Over the next few posts we will receive great insight from Mark. Please see his original blog posts at markhowelllive.com. We appreciate Mark’s kindness in sharing his insight regarding a topic that is being discussed frequently in Georgia Baptist Churches. He is a graduate of Southwestern Baptist Theological Seminary in Fort Worth, Texas.
Mark is the Pastor of Communities at Canyon Ridge Christian Church in Las Vegas, Nevada. His is also the founder of SmallGroupResources.net , offering consulting and coaching services that help churches across North America launch, build and sustain healthy small group ministries.
“Small groups provide the optimal environment for the life-change Jesus intends for every believer.” This was one of 5 core assumptions that were embedded in Willow Creek’s small group ministry strategy in the 90s.
Was it true? Is it true? I believe it was and is true, but I also believe that in order for it to be true certain ingredients must be present in the group* experience**.
*These are the ingredients for a group of any kind (i.e., small group, Sunday school class, Bible study, etc.).
**Experience is an important word because the group experience extends well beyond the meeting.
What must be true about groups for them to be the optimal environment for life-change? I believe these are the 8 key ingredients:
- It must be centered on following Jesus. For groups of any kind to be the optimal environment for life-change, they must be centered on following Jesus. While following Jesus includes learning about Him, knowledge is not the end in mind. Following is the end in mind. Therefore, while learning is involved, becoming is primary. See also, Small Group Ministry Myth #2: Effective at Connecting and Ineffective at Discipling.
- It must be an inclusive environment. Jesus’ first invitation was, “Come and see.” Embracing a “come and die” aspiration should not be prerequisite to entry. “Come as you are” is deeply woven into the fabric of inclusivity. See also, Recruiting Like Jesus.
- It must encourage intentionality. While inclusive, there is an expectation of movement. “Come as you are…and don’t stay that way” is at the heart of life-change. Every group leader asks the question, “What is your next step?”
- It must be a safe environment where transparency is the rule, not the exception. “All’s well” and pseudo-community is where most groups live with masks on. Life-change happens in groups where it is safe for the real me to show up.
- It must be an environment that encourages dialogue. Monologues are often efficient for distributing information. Monologues are rarely effective at producing the personal clarity and conviction that lead to next steps. See also, Four Countercultural Characteristics of Authentic Community.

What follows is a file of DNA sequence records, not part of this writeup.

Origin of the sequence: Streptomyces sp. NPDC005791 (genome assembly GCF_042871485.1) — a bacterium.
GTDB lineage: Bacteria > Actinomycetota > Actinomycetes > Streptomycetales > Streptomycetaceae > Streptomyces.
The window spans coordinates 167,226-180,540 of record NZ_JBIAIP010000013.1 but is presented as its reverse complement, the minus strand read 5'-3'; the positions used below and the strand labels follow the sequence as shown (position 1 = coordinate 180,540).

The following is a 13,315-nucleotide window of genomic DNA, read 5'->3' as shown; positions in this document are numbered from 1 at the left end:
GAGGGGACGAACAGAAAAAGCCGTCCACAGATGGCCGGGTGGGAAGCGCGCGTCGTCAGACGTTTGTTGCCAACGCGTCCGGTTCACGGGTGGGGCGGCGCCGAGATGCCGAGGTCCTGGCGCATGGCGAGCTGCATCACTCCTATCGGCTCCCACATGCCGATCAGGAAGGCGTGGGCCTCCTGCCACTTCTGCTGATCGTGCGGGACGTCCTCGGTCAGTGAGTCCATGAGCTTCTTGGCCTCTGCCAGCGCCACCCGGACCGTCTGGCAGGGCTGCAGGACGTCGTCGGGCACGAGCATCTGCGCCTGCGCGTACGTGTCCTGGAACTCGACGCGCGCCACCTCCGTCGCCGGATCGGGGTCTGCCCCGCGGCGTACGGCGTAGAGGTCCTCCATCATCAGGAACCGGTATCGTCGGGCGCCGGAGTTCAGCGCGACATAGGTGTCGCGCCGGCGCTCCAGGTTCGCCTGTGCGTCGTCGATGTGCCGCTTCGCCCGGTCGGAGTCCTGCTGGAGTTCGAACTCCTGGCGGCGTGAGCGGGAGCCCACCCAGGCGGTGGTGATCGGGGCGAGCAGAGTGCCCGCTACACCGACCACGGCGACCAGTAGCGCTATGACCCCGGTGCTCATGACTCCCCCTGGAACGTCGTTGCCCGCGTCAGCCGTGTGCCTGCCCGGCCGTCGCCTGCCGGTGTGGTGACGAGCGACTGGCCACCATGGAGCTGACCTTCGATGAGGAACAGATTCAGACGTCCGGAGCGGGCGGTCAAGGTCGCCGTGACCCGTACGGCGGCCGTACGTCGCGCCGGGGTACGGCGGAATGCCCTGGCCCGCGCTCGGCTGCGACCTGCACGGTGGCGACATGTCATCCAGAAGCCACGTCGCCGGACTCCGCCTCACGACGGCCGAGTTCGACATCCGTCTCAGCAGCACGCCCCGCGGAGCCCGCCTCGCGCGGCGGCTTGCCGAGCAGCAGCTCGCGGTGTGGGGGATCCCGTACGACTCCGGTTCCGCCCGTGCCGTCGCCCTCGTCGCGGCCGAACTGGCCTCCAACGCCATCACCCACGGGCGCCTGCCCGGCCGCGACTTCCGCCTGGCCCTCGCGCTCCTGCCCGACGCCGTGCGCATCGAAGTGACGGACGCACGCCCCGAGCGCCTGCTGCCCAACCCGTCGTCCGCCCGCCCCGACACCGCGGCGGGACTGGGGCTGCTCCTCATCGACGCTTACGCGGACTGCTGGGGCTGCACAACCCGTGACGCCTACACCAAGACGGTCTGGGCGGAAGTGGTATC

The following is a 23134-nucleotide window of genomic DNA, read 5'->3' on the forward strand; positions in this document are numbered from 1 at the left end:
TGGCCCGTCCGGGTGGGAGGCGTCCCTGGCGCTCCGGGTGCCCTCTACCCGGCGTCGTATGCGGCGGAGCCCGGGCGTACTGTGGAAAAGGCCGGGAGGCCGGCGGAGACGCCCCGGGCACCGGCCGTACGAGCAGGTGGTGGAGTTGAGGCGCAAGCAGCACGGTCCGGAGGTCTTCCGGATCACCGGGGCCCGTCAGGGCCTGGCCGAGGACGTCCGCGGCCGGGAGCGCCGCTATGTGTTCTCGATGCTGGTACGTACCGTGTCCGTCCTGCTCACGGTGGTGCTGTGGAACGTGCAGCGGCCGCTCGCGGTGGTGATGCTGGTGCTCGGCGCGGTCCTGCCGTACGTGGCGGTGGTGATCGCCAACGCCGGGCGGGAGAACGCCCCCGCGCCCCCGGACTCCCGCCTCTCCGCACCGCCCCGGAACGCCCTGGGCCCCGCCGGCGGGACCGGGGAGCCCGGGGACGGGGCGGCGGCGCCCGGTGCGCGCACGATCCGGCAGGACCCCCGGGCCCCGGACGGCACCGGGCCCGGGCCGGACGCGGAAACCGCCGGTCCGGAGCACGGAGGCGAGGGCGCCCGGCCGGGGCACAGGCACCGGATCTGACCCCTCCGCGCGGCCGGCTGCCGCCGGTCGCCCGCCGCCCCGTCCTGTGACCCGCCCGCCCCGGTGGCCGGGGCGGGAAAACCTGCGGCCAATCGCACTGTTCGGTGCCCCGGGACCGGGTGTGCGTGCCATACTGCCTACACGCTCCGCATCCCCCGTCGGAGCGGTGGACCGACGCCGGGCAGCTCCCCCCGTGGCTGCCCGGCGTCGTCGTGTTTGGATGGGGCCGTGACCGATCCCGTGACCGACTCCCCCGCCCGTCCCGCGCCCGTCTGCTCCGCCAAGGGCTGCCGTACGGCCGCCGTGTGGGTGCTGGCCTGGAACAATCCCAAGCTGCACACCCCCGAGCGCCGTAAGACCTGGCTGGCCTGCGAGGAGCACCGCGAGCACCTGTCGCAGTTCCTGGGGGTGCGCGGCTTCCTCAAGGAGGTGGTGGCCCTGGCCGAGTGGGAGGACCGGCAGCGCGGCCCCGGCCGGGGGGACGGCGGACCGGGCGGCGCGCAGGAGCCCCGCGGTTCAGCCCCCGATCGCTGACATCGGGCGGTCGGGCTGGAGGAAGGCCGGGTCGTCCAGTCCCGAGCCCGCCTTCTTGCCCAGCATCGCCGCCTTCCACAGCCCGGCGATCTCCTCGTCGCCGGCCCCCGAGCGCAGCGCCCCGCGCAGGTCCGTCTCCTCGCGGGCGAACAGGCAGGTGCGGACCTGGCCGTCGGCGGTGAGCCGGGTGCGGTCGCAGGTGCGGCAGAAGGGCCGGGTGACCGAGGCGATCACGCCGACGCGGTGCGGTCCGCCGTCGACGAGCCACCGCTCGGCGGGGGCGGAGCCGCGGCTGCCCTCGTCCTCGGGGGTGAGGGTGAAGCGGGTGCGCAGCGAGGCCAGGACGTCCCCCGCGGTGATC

- It must facilitate a 24/7 sense of connection. What happens in the group meeting is important. What happens between meetings is the secret ingredient that enables the life-on-life engagement that Jesus’ closest followers experienced (as did Paul’s). Groups whose only interaction is once a week from 7:00 to 9:00 p.m. or 9:00 to 10:15 a.m. cannot be expected to produce the kind of deep connection that leads to life-change. Doing life together (i.e., a meal, a cup of coffee, a text message or a Facebook message to encourage, a phone call just to connect) is the norm in groups that produce life-change. See also, The End in Mind for My Ideal Small Group.
- It must cultivate the practice of the one-anothers. This was the primary activity of the early church. It will always be at the very heart of any effective group. The love Jesus spoke of in John 13:34-35 was far beyond verbal. Far more important than a hug and an “I love you brother” is a countercultural one-another. Setting aside personal interests and paying attention to the interests of others models the sacrifice Jesus made (Philippians 2:3-11).
- It must have a leader who functions as a shepherd. Lowering the bar of leadership makes it possible for ordinary people to take a first step into leadership. At the same time, for a group to truly be the optimal environment for life-change it must have a See also, 8 Habits of Life-Changing Small Group Leaders and From Here to There: The Preferred Future for Small Group Leaders.
I don’t believe it matters what kind of group you have. Whether you have a small group that meets off-campus or a Sunday school class that meets on-campus, certain essential ingredients must be present for a group to be the optimal environment for life-change.